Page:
After #MeToo, Sexual Assault Survivors Still Fight To Be Believed

In their new book, Dean Sarah Banet-Weiser and former postdoctoral fellow Kathryn Claire Higgins explore the work victims of sexual violence go through to be believed.

By Hailey Reissman

In the spring of 2022, Johnny Depp alleged that his ex-wife Amber Heard defamed him by calling herself a “public figure representing domestic abuse” in a Washington Post op-ed. The trial that followed became a public spectacle — live streamed, memed, and meticulously picked apart on TikTok and YouTube.

The #MeToo movement had gone viral five years prior and the world was deep in the “post-truth” era. As the trial proceeded, Heard’s every action was scrutinized and used as evidence as to whether or not #BelieveWomen applied to her.

While watching the trial, feminist scholars Sarah Banet-Weiser and Kathryn Claire Higgins were struck by the public’s demand for Amber Heard to be the “perfect victim.” She had to have the “right” tone of voice, the “right” emotions.

In their new book, Believability: Sexual Violence, Media, and the Politics of Doubt (Polity, 2023), Banet-Weiser and Higgins explore how the idea of a “perfect victim” is expressed in contemporary media post-#MeToo and how this narrative intersects with conceptions of race, class, and gender.

Sarah Banet-Weiser Headshot
Sarah Banet-Weiser, Ph.D.

The book emerged from conversations between Banet-Weiser and Higgins about what happens “when women are believed about sexual violence in numbers that we haven't seen before, and yet there's a narrative circulating at the same time that says, ‘You can't believe anyone; everything is a lie,’” says Banet-Weiser, Dean of the Annenberg School for Communication at the University of Pennsylvania.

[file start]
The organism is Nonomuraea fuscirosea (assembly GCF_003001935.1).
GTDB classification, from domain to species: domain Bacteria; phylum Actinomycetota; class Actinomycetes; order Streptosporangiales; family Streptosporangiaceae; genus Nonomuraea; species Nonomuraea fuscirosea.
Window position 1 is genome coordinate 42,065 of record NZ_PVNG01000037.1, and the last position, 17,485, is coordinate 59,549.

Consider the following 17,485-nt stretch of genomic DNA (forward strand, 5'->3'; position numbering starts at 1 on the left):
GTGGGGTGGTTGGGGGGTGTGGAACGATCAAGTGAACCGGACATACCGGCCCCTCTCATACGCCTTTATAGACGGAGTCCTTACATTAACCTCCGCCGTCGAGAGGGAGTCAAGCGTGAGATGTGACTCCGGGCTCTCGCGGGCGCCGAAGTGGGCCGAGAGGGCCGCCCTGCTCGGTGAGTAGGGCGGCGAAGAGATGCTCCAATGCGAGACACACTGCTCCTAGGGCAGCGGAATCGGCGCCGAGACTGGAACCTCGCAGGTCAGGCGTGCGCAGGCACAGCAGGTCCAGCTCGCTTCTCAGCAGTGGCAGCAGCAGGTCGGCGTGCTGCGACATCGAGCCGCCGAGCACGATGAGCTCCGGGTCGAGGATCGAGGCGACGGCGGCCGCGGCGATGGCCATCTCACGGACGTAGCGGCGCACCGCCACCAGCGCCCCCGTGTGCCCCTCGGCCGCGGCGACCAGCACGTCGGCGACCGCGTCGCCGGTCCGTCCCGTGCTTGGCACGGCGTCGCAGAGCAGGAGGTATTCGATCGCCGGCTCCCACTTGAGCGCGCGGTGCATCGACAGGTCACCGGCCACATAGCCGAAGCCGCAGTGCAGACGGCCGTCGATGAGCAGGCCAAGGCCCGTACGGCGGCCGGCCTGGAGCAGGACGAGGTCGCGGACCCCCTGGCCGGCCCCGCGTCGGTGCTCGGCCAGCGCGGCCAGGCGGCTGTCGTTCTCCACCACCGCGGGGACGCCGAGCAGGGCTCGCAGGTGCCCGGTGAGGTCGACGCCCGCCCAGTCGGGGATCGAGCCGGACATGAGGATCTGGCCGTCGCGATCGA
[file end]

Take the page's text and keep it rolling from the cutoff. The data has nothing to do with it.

In this cultural moment, believability is a commodity that sexual assault victims are expected to acquire through money, status, performance, or a litany of other means, Banet-Weiser and Higgins explain. Media is obsessed with showing who is worthy of being believed and who is not and victims are supposed to use this as instruction.

“Women have to work to be believed,” Banet-Weiser says, “and women with marginalized identities have to work harder. Historically, women are seen to be inherently untrustworthy and men are seen to be inherently truth tellers.”

In Believability, Banet-Weiser and Higgins present an “economy of believability” based on the work that survivors of sexual violence do to “become believable,” and the media that shapes this work.

Believability on Screen

Sarah Banet-Weiser and Kat Higgins hold their book, 'Believibilty'
The authors at a book launch party at the International Communication Association conference in Toronto

The struggle to be believed is depicted in the flood of television shows and movies about sexual violence that cropped up after the #MeToo movement took off, Banet-Weiser and Higgins point out in Believability.

One of those productions is Unbelievable, a miniseries on Netflix. In it, a teenage girl named Marie reports she was raped and is at first believed, then quickly isn't. After police, friends, and family show suspicion when she doesn’t act like the perfect victim — doesn’t show enough emotion or misremembers a detail while retelling her testimony — she retracts her statement and her rapist goes on to assault more people.

This show, based on a true story, encapsulates what often happens when a victim of sexual assault doesn’t perform believability perfectly.